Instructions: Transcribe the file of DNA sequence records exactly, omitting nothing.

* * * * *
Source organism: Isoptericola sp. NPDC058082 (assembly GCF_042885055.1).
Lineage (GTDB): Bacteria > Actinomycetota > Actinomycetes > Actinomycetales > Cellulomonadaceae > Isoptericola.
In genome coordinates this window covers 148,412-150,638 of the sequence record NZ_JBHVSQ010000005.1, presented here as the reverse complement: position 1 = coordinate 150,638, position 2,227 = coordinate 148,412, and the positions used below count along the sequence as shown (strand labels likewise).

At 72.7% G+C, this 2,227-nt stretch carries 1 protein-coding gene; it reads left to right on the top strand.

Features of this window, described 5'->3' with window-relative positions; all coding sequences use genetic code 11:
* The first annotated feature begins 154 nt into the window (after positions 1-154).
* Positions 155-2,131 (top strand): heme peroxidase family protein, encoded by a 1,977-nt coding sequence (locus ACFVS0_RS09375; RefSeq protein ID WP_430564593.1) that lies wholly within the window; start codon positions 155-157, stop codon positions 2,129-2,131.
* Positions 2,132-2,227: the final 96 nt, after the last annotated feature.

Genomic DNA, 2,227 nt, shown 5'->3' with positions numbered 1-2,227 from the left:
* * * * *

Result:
Source organism: Isoptericola sp. NPDC058082 (assembly GCF_042885055.1).
Lineage (GTDB): Bacteria > Actinomycetota > Actinomycetes > Actinomycetales > Cellulomonadaceae > Isoptericola.
In genome coordinates this window covers 148,412-150,638 of the sequence record NZ_JBHVSQ010000005.1, presented here as the reverse complement: position 1 = coordinate 150,638, position 2,227 = coordinate 148,412, and the positions used below count along the sequence as shown (strand labels likewise).

At 72.7% G+C, this 2,227-nt stretch carries 1 protein-coding gene; it reads left to right on the top strand.

Features of this window, described 5'->3' with window-relative positions; all coding sequences use genetic code 11:
* The first annotated feature begins 154 nt into the window (after positions 1-154).
* Positions 155-2,131 (top strand): heme peroxidase family protein, encoded by a 1,977-nt coding sequence (locus ACFVS0_RS09375; RefSeq protein ID WP_430564593.1) that lies wholly within the window; start codon positions 155-157, stop codon positions 2,129-2,131.
* Positions 2,132-2,227: the final 96 nt, after the last annotated feature.

Genomic DNA, 2,227 nt, shown 5'->3' with positions numbered 1-2,227 from the left: